Rob Lowe digs into his Indiana roots
Actor Rob Lowe didn’t just bring his boyish good looks and Emmy-winning star power to the NBC sitcom “Parks and Recreation” when he joined the ensemble cast two years ago. He also brought some Hoosier sentimentality.
Indiana more likely to lessen penalties, not legalize pot
The head of the Indiana State Police may have surprised legislators last week when he told a state budget committee that he personally favored legalizing marijuana, but the push to re-think Indiana’s pot laws isn’t new.
Maureen Hayden: ‘Getting Ritzed’ new catch phrase in Indianapolis
There’s a new phrase starting to emerge in the lexicon of the Indiana Statehouse: “Getting Ritzed.”
It refers to the stunning Nov. 6 electoral victory of political newcomer Glenda Ritz over her giant of an opponent, Tony Bennett, in the race for superintendent of public instruction.
Supporters of Sunday alcohol sales try again
Supporters of failed efforts to legalize Sunday alcohol sales in Indiana live by the motto of “try, try again.” They’re re-introducing legislation, shot down in the past, that would allow the purchase of carryout alcohol on Sundays and put an end to one of the last “blue laws” on the books.
GOP leaders in Statehouse predict review of education reforms
Republican legislative leaders stung by the defeat of the state schools superintendent say Indiana lawmakers may take a closer look at how some of the sweeping education reforms in K-12 schools have been implemented.
I-69 opens in southern Indiana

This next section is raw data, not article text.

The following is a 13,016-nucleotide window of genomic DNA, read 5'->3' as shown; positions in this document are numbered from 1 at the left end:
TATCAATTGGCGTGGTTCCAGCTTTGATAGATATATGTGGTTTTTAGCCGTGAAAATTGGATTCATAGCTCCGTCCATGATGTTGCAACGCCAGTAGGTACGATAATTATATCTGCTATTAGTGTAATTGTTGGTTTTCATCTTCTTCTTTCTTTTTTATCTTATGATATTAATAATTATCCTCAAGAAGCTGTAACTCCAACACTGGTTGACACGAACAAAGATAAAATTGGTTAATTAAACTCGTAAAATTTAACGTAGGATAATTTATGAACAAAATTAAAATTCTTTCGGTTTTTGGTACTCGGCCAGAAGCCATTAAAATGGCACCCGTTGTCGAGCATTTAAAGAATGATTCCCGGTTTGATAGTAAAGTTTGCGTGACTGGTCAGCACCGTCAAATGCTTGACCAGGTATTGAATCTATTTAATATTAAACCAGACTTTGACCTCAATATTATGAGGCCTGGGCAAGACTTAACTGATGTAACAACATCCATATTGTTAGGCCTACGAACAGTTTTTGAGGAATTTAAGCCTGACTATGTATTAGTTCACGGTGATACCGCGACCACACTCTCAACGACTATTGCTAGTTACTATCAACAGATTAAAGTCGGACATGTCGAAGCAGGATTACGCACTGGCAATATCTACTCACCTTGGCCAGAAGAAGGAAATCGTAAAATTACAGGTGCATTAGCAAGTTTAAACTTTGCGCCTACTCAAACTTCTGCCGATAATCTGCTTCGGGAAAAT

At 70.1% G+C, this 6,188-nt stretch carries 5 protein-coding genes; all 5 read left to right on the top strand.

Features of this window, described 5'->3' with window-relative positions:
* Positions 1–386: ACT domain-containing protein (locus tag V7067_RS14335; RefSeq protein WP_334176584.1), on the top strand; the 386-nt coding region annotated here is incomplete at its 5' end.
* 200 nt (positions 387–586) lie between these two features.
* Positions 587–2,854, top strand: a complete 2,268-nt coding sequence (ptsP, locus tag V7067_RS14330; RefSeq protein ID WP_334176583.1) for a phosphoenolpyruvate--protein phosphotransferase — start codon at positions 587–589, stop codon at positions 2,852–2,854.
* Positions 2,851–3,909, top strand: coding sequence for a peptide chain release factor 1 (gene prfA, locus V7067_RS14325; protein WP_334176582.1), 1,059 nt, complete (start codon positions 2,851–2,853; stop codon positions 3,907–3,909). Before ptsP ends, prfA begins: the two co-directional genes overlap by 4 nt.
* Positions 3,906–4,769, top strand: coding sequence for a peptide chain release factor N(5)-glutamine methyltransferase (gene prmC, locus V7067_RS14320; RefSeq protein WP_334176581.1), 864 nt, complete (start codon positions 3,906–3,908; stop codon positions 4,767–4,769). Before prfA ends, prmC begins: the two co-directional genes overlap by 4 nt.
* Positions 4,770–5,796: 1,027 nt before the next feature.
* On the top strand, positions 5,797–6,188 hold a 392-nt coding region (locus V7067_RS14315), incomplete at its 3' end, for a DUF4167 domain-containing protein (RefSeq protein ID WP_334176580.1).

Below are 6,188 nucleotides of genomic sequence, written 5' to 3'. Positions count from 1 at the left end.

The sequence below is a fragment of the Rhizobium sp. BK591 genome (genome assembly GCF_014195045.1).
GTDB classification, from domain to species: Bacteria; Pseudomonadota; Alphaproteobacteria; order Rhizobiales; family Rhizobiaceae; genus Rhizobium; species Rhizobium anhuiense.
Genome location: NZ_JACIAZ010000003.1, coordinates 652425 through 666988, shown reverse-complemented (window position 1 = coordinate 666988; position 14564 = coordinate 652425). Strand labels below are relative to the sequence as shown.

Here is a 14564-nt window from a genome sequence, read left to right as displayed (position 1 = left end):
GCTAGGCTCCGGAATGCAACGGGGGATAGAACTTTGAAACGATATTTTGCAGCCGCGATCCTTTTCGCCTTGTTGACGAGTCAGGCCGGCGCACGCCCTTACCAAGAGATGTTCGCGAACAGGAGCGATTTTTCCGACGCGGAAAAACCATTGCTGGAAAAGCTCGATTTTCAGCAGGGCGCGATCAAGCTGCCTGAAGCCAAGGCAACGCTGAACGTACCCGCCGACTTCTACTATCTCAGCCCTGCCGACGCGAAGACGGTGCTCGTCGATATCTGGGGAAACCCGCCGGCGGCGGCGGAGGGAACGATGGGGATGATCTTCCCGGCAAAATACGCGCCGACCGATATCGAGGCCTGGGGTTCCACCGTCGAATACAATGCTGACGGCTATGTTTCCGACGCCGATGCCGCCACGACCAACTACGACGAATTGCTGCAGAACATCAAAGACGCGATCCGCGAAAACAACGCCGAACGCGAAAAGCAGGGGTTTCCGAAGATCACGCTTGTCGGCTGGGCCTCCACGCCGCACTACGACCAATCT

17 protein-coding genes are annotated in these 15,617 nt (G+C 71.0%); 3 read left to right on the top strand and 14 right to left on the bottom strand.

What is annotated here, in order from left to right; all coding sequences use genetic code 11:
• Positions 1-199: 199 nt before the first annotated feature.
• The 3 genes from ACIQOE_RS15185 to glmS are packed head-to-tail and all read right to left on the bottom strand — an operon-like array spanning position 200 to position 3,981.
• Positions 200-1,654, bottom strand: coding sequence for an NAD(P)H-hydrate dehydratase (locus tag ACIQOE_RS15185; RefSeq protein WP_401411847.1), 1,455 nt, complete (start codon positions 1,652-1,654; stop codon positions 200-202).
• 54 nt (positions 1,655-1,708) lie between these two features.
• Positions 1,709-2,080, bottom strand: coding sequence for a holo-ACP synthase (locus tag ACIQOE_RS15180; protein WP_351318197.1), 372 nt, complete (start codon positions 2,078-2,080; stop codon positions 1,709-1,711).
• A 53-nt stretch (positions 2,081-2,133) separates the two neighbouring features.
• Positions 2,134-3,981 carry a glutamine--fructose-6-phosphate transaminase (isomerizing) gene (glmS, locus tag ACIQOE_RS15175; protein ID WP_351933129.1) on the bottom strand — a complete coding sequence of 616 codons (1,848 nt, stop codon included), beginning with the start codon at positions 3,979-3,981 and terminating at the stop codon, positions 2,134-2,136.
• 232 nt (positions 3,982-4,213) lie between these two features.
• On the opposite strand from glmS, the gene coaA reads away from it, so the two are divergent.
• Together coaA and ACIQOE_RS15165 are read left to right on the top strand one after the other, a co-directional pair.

With a cut of a ribbon, I-69 was open Monday.
The dream of many in Daviess County and southwest Indiana was realized as Gov. Mitch Daniels led the opening parade up the 67-mile stretch of new interstate from Evansville to NSWC Crane.
Maureen Hayden: Email responses about upset present common themes
Political forecaster Nate Silver is a rock star in the world of statistical analysis, having earned well-deserved celebrity for his nearly spot-on predictions of how voters in each state would cast their ballots in the 2008 and 2012 presidential and Senate races.
Visionaries reflect back on I-69's beginnings
It is hard to believe, but Interstate 69 did not start in an office, where its proponents had to convince others the road is needed.
Nor did it start a boardroom, where countless meetings and decisions were made on its potential impact or decide where it would go should there be a way to fund it.
It really didn’t start at the desk of Gov. Mitch Daniels, who decided to spend the $700 million to build the road, or in the cabs of hundreds of trucks who moved tons of earth in building the 67 miles that residents here will be driving on this Thanksgiving holiday.
The interstate on the city’s east side, set to open Monday, was definitely moved along in these places, but its start was small, at a breakfast table.
East-end bridge expected to open in 2016
Under a proposal picked Friday by the state financing authority, the Indiana portion of the long-awaited Ohio River Bridges Project would be completed under budget and far ahead of the original project schedule.